ASK TONY: Storm trolley damage to our car means we have fewer reasons to shop at Morrisons!

ASK TONY: Storm trolley damage to our car means we have fewer reasons to shop at Morrisons!

I visited Morrisons in Holyhead on October 27. It was a particularly stormy day. When I returned to my car I found a loose trolley embedded in the rear light.

I noticed all trolley bays were full and the trolley attendants were sheltering from the rain and wind.

I reported the incident to the store manager who told me to bring receipts for the damage and also to email Morrisons with a copy of the receipt. This I did. The replacement rear light cost £130.45 from BMW.

Off their trolley: Morrisons supermarket failed to respond to a customer’s request for compensation after his car was damaged by a trolley 

I am a regular shopper at Morrisons and staff have not even had the decency to reply to my email.

H. R., Holyhead, Anglesey.

Tony Hazell replies: My chief concern on windy days in supermarket car parks is the risk of the door of a neighbouring car being caught by a gust and slamming into mine. 

My technique is to tour the car park until Mrs H loses patience and demands I allow her out to start shopping, whereupon I can continue my painstaking search for the perfect space which is a safe distance from any tank-like vehicle.

Thank you for raising this added danger which I must also now keep in mind.

When I passed on your complaint to Morrisons, staff contacted you and promised to investigate.

However, you were still unaware if any commitment had been made to pay, so I gave a further push and they contacted you to confirm Morrisons would cover the cost of the damage.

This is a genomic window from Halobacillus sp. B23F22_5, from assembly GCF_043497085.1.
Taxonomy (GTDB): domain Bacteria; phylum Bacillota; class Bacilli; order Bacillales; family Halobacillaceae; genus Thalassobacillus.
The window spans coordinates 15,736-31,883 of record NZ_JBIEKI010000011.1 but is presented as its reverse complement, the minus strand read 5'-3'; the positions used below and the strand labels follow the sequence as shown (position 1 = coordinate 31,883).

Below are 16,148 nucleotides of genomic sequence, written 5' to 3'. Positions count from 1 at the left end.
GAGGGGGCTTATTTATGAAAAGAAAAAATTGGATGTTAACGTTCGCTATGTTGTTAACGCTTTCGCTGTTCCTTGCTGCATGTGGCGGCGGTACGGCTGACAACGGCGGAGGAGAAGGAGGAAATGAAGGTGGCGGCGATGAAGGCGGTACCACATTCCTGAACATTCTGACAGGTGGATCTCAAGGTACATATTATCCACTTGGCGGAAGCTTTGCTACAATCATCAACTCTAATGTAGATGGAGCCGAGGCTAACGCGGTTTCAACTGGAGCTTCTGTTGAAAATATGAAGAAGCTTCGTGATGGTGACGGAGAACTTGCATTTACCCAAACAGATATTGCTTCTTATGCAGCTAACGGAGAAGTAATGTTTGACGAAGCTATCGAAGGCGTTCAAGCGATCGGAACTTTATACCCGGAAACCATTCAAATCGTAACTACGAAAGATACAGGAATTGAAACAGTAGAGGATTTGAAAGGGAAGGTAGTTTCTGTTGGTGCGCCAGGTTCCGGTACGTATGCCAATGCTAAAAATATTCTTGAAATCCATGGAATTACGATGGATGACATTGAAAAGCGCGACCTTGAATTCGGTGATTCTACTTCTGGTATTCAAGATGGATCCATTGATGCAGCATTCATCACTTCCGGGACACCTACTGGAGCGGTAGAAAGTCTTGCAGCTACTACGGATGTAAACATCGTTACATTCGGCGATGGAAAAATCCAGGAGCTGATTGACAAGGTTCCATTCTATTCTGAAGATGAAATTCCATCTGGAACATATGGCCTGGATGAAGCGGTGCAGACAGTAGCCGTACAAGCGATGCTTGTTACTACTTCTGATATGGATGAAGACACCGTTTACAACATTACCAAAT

I’ve always steered clear of stores where you have to insert £1 to release a trolley, but realise now that this means they are all chained up. This should mean that the kind of accident you suffered is avoided.

O2 scammer took out TWO contracts 

Since early November I have been battling with O2 because someone used my name and address to take out various contracts with the company.

The O2 store in Gloucester was unable to help and just gave me a number to ring.

When I rang this, I was asked for a mobile number. But as I’ve never ever been with O2 I did not have a number, so I was forced to discontinue the call.

I wrote to the company at the address provided but the one response I received was so poorly written that I thought the whole thing must be a scam. I have since emailed and phoned again for help.

On December 8, I received two more letters from the O2 payments manager saying I was in default on two more contracts taken out in my name.

Then, on December 16, letters arrived saying they had called and written but I had still not paid the bill. I have now received an arrears notice for £88.

I am a stressed lady of 76 trying to care for a very sick 84-year-old partner and could well do without this continuing harassment from O2.

C. A., Gloucester.

Tony Hazell replies: The bills and threats from O2 just kept coming and the company did its best to encapsulate the spirit of Scrooge over Christmas.

The scammer had taken out two accounts in your name — one an iPhone 13 Pro Max on O2 Refresh worth £1,145.40, and another on an iPad Pro 12.9 in on O2 Refresh for £2,131.72.

You received two enforcement letters on December 20, two more on December 23, then after Christmas came the arrears notice and two letters saying they were being passed to a debt agency. Well, at least it proved your post was working efficiently.

O2 says an error was made when your complaint was first logged and this led to it taking longer than expected to correct.

The adviser handling the case has been reminded of the process to follow to ensure this doesn’t happen again.

An O2 spokesman says: ‘We take fraud and security incredibly seriously and have now closed these fraudulently opened accounts.’

It has apologised to you and paid £90 compensation. 

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